Even before the iPhone and iPad ushered in the “post-PC era,” Apple was already a mobile device company, thanks to its popular lines of laptops. And while the company has already done significant engineering work to provide the longest possible battery life — in particular, shoehorning larger batteries in, at the cost of user-swappable batteries — with OS X 10.9 Mavericks, Apple turned its attention to the software side of the equation with a variety of new technologies.
Timer Coalescing groups low-level operations together, allowing the CPU to alternate more frequently between normal operation and battery-saving periods of idle time. App Nap slows down completely hidden background apps — and Safari tabs — that aren’t otherwise doing something useful, eliminating the unnecessary CPU use. Safari Power Saver identifies CPU-hungry animations from Web plug-ins — largely Adobe Flash — that run in the margins of Web pages, and pauses it until you intentionally start it playing again. And, if you watch iTunes HD video, Mavericks improves the energy efficiency of that action by up to 35 percent.
Timer Coalescing and more efficient iTunes HD video playback have no interface, but there are times when you need to interact with both App Nap and Safari Power Saver. And to help you pay attention to your battery, Mavericks has another feature for you — here are a few tips on making the most of the power-saving capabilities of Mavericks.
Monitor Power Usage — No one likes running low on battery, but even worse is when it’s happening repeatedly, and you can’t figure out why (for one such story, see “Solving iCloud-Related Slowdowns in Lion,” 16 February 2012). Mavericks makes it easy to see which applications are sucking your juice. Click the battery icon in the menu bar to see which apps are currently using significant energy. Choose an app from that menu to open Activity Monitor and select the app in the Energy view.
Something that’s not new in Mavericks, but worth keeping in mind, is that if you Option-click the battery icon, it displays your battery condition as well. All is well if you see “Normal,” but if it says “Replace Soon,” it’s starting to have trouble holding a charge, and you might want to schedule an appointment at an Apple Store if it reads “Replace Now” or “Service Battery.” (But remember, even if the battery is entirely dead, it should still run fine when plugged-in.)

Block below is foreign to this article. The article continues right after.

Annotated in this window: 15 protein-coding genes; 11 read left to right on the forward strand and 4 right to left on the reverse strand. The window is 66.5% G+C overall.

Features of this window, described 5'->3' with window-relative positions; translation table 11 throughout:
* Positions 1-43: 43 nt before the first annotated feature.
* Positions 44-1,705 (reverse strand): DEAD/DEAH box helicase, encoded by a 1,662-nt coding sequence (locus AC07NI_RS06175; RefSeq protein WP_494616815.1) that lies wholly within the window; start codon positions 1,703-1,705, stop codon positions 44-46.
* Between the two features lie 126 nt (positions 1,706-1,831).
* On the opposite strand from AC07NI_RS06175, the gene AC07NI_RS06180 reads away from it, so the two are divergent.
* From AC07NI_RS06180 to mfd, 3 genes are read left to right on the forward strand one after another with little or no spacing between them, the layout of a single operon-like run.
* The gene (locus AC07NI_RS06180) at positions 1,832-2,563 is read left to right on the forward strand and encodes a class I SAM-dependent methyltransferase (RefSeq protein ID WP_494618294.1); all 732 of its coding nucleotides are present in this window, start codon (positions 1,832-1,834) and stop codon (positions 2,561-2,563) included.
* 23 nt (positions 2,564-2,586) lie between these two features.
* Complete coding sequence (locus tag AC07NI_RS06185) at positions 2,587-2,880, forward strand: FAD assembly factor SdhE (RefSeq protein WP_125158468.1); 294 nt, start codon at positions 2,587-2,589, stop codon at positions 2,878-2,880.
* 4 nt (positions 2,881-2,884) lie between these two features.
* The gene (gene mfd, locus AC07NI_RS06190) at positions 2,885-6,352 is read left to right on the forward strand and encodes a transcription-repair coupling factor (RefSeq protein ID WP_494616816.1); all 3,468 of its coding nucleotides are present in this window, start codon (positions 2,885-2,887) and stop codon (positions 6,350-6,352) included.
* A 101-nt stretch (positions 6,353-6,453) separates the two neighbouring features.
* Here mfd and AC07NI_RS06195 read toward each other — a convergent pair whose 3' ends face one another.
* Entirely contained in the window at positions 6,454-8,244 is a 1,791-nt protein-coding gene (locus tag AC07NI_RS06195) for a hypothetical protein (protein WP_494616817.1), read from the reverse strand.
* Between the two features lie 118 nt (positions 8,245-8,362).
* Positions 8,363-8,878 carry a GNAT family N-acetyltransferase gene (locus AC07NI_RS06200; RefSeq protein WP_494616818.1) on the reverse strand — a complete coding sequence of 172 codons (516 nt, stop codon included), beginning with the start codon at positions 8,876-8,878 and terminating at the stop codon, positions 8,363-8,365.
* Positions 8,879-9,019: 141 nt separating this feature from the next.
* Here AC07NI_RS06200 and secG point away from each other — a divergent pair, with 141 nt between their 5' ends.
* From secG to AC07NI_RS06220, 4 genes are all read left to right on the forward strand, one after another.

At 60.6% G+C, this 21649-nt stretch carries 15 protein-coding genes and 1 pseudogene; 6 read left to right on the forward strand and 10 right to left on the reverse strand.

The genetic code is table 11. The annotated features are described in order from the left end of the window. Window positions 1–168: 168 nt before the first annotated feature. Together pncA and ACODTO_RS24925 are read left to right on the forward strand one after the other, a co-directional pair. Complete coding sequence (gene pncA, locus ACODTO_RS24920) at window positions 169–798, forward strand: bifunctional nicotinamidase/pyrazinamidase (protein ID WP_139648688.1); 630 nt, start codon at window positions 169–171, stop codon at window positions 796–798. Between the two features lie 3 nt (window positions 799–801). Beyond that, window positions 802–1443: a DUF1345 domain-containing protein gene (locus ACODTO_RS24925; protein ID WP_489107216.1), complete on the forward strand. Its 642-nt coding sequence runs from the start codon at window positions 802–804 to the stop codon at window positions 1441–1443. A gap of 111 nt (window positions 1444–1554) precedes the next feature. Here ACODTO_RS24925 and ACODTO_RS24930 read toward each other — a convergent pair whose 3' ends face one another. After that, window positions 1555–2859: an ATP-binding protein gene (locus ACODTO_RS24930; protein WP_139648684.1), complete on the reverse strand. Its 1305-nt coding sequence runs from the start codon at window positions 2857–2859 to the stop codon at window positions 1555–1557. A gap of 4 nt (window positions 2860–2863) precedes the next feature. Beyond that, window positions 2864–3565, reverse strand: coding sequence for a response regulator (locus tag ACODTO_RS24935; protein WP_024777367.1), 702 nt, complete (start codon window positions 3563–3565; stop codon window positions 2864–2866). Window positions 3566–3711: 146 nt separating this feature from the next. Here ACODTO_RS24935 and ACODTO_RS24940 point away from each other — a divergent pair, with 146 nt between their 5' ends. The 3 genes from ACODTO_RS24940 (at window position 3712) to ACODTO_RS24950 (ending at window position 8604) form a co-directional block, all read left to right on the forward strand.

The battery menu provides just the quick view — for full details, open Activity Monitor and click the Energy button, to see per-application data for both the current Energy Impact and Average Energy Impact. Additional columns report on whether App Nap is active for any given app, and identify which apps require a high-performance — and thus power-hungry — GPU on MacBook Pro models with both integrated and discrete graphics processors.
Apple says Energy Impact is based on “a number of factors including CPU usage, network traffic, disk activity and more,” including interrupts or timers that cause the CPU to wake up. The scale starts at 0 but has no upper limit that we’re aware of — the highest number we’ve seen reported is 780, during a benchmarking stress test. Regardless, the lower the number, the less impact an app will have on your battery life.
Average Energy Impact is exactly as it sounds, the average energy impact, over the past 8 hours, or since the last boot if less than 8 hours. It’s helpful because it shows the energy impact of no-longer-running apps that were active in the past 8 hours, as well as those apps that don’t use that much at any one time, but have a significant impact over time.
Save Power in Safari — Adobe Flash ads are annoying, and Flash is a major cause of battery drain and fan noise. Before Mavericks, you had to install an extension like ClickToPlugin or uninstall Flash entirely to avoid it. Now, the ability to block Flash and other plug-ins that can consume power by playing animations in the margins of Web pages is built into Safari.
In Safari > Preferences > Advanced, select “Stop plug-ins to save power.” If a Details button appears, that means you’ve allowed some sites to use plug-ins all the time; click it to see and manage them.
Once that option is enabled, if you hover your mouse cursor over a block of paused plug-in-driven content that wants to play a video or show an animation in the margins of a Web page, a Safari Power Saver badge appears. Click it to enable that plug-in for the entire site.
In our testing, we found Safari Power Saver to be rather hit-or-miss. On some sites, it correctly identified animated marginalia and paused it, but on others, videos and animations played automatically. It’s possible that Safari Power Saver isn’t picking up on them, or those sites have figured out ways to bypass the feature. For consistent plug-in blocking, you may still want to install the aforementioned ClickToPlugin to maximize battery life.
Disable App Nap — Like Safari Power Saver, App Nap automatically identifies apps to send to bed, and it may not always guess correctly. If an app you rely on to operate in the background seems to be sleeping on the job (check it in the Energy view of Activity Monitor as described above), you can disable App Nap for individual apps. Here’s how.
Select the app in the Finder, then choose File > Get Info (Command-I). Check the Prevent App Nap box in the General section of the Info window to disable App Nap for that particular program.
How successful are these features being? Are you seeing better battery life in Mavericks? Or is it worse than in previous versions of Mac OS X? Let us know in the comments!